Though few would deny McGuane's wonderful ear and eye, his books, including The Bushwhacked Piano and Ninety-two in the Shade, with their macho western fantasy style, strike many as acquired tastes. Blue Skies , however, is significantly more accessible than McGuane's previous work . Frank Copenhaver, a congenial and vastly sympathetic hero, is a successful Montana real estate speculator who has hit all the right notes until the day his wife Gracie unexpectedly leaves him. Frank's subsequent attempts to sustain his emotional life and preserve his properties fail ever more ludicrously. His adored daughter seems to be falling for a homegrown fascist, Gracie is ever elusive, and his would-be affairs--with an accommodating travel agent, the dashing owner of the local Buick franchise and a bank teller with a yen to feed dogs--come messily apart. McGuane has created some uproarious set pieces--Frank's girlfriends joining together for a night raid, a mid-morning barroom brawl, a slapstick episode at a pig show--but he never loses sight of a piercing sadness below the high jinks. His ability to evoke the euphoria of the Great Outdoors is extraordinary; several fishing scenes offer classic epiphanies. And no praise is too high for the fluid, loose-limbed yet precise writing; this is American vernacular fiction at its peak. First serial to Esquire; author tour. (Sept.)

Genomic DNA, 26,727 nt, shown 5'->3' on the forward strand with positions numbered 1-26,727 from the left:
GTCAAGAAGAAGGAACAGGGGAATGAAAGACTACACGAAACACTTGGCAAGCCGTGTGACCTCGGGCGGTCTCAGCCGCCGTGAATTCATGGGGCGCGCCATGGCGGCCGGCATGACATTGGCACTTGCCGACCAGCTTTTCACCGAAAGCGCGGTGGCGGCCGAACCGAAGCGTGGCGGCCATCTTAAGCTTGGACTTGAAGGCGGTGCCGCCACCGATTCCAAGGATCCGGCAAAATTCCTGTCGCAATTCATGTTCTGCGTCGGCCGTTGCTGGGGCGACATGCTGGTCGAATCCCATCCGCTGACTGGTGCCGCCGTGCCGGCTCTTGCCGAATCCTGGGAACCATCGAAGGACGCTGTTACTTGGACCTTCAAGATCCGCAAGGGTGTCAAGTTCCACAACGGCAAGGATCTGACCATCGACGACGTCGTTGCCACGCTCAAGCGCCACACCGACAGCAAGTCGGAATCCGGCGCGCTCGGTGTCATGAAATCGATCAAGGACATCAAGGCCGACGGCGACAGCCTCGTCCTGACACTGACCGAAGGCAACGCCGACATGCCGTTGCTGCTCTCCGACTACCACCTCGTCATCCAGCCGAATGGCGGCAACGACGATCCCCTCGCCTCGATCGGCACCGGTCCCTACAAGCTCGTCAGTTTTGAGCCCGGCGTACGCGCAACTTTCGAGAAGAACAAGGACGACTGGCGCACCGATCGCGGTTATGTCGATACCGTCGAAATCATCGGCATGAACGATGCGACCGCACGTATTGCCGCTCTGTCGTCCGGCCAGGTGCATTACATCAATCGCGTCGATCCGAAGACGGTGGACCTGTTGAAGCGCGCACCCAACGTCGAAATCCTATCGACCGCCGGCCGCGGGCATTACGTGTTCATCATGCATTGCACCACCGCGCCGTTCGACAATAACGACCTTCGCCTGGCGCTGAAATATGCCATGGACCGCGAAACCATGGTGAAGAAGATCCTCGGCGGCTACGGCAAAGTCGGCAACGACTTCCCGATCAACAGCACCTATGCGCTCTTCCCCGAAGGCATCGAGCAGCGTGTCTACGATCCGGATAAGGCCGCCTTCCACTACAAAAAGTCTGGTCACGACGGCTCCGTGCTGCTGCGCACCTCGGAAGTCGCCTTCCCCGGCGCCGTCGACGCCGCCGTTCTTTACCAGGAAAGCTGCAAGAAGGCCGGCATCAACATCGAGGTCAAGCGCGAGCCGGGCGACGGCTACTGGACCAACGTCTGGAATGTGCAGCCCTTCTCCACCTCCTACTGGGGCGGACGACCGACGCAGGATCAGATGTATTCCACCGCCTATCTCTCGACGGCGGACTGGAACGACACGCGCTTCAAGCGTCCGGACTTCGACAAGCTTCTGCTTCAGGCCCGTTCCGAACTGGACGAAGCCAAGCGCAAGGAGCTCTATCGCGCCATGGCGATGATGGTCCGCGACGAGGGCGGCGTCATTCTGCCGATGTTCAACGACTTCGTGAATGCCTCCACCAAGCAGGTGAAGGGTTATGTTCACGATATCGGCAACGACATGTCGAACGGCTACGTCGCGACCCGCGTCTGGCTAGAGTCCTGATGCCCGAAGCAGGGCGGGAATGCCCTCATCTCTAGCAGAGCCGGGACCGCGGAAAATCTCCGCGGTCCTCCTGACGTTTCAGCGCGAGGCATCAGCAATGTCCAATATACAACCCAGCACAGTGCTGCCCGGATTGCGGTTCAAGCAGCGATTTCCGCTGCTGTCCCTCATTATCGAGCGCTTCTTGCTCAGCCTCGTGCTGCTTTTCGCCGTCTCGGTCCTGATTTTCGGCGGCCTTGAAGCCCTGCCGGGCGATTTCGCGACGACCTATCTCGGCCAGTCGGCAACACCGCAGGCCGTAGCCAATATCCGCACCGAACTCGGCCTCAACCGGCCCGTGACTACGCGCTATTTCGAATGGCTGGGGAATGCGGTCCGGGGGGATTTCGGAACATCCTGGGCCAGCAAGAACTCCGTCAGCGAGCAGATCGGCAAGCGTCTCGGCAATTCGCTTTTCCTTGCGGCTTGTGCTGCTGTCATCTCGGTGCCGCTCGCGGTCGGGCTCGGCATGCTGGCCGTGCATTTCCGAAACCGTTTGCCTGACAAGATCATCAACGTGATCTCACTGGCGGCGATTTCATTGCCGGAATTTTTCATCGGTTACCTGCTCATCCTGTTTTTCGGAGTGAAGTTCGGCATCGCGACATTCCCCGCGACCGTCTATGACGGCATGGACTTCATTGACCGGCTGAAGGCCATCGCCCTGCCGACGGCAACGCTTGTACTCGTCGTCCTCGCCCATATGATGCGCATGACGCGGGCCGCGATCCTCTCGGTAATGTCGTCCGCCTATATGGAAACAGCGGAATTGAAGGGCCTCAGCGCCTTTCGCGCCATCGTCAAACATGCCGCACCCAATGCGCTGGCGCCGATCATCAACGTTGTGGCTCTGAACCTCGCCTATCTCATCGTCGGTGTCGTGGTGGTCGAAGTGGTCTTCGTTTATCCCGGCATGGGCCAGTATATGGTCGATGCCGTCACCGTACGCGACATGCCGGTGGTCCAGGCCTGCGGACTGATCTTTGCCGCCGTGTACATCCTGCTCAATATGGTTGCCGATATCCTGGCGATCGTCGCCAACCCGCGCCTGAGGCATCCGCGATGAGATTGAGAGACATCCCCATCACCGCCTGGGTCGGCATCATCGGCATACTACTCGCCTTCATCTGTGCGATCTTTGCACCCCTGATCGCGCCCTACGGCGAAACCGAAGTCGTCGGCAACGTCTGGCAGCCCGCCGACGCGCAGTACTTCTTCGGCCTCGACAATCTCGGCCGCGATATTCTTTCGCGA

Reviewed on: 03/01/1999 Release date: 03/01/1999 Genre: Fiction
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